When even a country like the UAE, blessed with an abundance of cheap oil and gas, is pledging to get most of its energy from renewable sources, there has to be optimism about the prospects of the COP21 conference finding a global consensus on limiting greenhouse gas emissions.
Sheikh Mohammed bin Rashid, Vice President and Ruler of Dubai, launched the Dubai Clean Energy Strategy 2050 on the eve of the UN-sponsored climate conference that opened in Paris yesterday. The COP21 conference will see all 195 signatory countries, including the UAE, adopt a new agreement on emissions under the United Nations Framework Convention on Climate Change. The targets will take effect from 2020.
Dubai has pledged billions of dirhams to meet its goal of providing 75 per cent of its energy from clean energy sources by 2050. One way this target will be reached is through the installation of solar panels on the roof of every building in the emirate.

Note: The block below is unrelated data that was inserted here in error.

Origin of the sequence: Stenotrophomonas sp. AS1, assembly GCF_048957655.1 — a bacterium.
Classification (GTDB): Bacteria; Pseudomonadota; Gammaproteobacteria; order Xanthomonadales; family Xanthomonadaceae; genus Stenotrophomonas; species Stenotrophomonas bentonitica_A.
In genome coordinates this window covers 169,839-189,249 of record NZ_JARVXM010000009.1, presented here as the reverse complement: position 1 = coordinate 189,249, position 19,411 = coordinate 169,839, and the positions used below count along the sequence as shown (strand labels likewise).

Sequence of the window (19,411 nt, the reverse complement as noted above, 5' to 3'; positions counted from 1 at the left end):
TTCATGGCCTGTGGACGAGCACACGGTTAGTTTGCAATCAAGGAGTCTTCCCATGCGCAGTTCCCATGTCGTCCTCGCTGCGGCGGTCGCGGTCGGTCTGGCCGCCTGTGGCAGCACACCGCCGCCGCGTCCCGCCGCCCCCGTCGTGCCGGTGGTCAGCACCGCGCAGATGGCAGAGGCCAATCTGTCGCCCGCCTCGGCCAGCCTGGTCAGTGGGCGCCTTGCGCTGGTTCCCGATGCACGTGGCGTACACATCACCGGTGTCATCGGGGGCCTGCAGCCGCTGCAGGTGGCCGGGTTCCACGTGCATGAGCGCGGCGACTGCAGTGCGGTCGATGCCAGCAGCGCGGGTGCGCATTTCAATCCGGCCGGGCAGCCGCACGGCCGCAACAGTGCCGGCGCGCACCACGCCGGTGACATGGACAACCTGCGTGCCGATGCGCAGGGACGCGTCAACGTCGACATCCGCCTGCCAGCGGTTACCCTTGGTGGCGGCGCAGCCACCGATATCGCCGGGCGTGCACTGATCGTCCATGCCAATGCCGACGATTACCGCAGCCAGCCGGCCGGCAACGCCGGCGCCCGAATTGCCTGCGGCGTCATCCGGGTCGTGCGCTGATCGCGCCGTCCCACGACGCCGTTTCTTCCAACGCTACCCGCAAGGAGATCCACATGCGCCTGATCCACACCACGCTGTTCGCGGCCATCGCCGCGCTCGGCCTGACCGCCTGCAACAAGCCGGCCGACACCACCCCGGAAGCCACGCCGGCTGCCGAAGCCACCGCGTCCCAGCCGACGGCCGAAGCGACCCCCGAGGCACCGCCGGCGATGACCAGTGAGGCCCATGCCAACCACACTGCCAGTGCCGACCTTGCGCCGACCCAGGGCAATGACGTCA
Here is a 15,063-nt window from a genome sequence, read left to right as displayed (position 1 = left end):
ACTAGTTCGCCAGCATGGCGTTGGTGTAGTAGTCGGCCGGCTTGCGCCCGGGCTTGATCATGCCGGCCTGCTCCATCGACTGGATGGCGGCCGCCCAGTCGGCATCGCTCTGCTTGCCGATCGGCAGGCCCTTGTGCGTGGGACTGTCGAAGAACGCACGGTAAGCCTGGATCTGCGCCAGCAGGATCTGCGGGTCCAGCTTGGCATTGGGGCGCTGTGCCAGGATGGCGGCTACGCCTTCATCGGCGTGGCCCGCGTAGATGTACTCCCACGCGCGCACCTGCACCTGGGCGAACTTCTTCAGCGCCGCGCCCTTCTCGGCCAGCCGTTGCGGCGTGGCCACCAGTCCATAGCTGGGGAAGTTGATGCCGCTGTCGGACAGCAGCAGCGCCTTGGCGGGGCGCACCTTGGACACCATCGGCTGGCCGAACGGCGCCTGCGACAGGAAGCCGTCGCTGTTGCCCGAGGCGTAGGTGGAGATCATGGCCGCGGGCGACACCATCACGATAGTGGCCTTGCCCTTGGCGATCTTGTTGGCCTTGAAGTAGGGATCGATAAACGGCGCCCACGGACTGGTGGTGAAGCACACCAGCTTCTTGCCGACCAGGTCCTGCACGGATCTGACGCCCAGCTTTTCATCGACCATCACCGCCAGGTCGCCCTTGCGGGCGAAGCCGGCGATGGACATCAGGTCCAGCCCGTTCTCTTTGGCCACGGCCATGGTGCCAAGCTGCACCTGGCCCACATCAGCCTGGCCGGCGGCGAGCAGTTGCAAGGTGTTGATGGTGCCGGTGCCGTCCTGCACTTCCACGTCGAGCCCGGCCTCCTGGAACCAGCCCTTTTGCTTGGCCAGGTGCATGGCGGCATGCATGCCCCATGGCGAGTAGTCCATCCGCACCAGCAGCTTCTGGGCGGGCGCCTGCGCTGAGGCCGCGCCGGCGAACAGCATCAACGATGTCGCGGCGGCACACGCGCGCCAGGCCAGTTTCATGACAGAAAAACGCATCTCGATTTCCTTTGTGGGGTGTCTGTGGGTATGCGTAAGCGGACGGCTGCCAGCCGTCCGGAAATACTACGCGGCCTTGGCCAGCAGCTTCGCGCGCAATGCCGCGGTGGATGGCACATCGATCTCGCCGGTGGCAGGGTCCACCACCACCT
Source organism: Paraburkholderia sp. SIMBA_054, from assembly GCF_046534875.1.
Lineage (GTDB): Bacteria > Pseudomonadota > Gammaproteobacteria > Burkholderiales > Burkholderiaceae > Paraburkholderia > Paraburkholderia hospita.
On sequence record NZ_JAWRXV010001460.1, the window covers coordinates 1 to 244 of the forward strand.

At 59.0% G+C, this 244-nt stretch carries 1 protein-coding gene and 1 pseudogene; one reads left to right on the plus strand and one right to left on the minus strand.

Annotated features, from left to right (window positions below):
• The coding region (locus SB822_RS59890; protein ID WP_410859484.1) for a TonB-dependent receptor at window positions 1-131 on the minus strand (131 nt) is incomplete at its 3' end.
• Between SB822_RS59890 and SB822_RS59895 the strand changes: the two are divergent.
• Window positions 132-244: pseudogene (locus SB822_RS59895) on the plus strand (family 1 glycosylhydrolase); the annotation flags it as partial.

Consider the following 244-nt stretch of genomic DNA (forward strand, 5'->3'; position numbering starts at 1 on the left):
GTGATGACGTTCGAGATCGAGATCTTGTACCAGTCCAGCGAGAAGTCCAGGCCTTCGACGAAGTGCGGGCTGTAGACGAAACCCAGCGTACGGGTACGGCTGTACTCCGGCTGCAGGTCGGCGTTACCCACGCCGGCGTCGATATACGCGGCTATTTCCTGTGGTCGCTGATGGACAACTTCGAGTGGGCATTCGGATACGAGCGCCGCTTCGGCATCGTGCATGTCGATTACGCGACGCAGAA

The UAE as a whole has already pledged to meet a similarly ambitious target of generating 24 per cent of its energy from clean sources by 2021. At the start of November, the Ministry of Foreign Affairs submitted to the COP21 organisers a document known as its Intended Nationally Determined Contribution, stating the environmental goals the UAE will seek to achieve over the next five years.
With a combination of technological advances and economies of scale bringing down the cost of renewable energy to the point where they are becoming as cheap or cheaper than traditional energy sources, even those who are sceptical about anthropogenic climate change will see compelling reasons to move away from using fossil fuels.
For the UAE, with its aim to focus on high-tech industries as it moves away from an oil-based economy, becoming a global centre of excellence for the development and implementation of renewables is a compelling strategy. Starting that by meeting our own energy needs is simply good sense.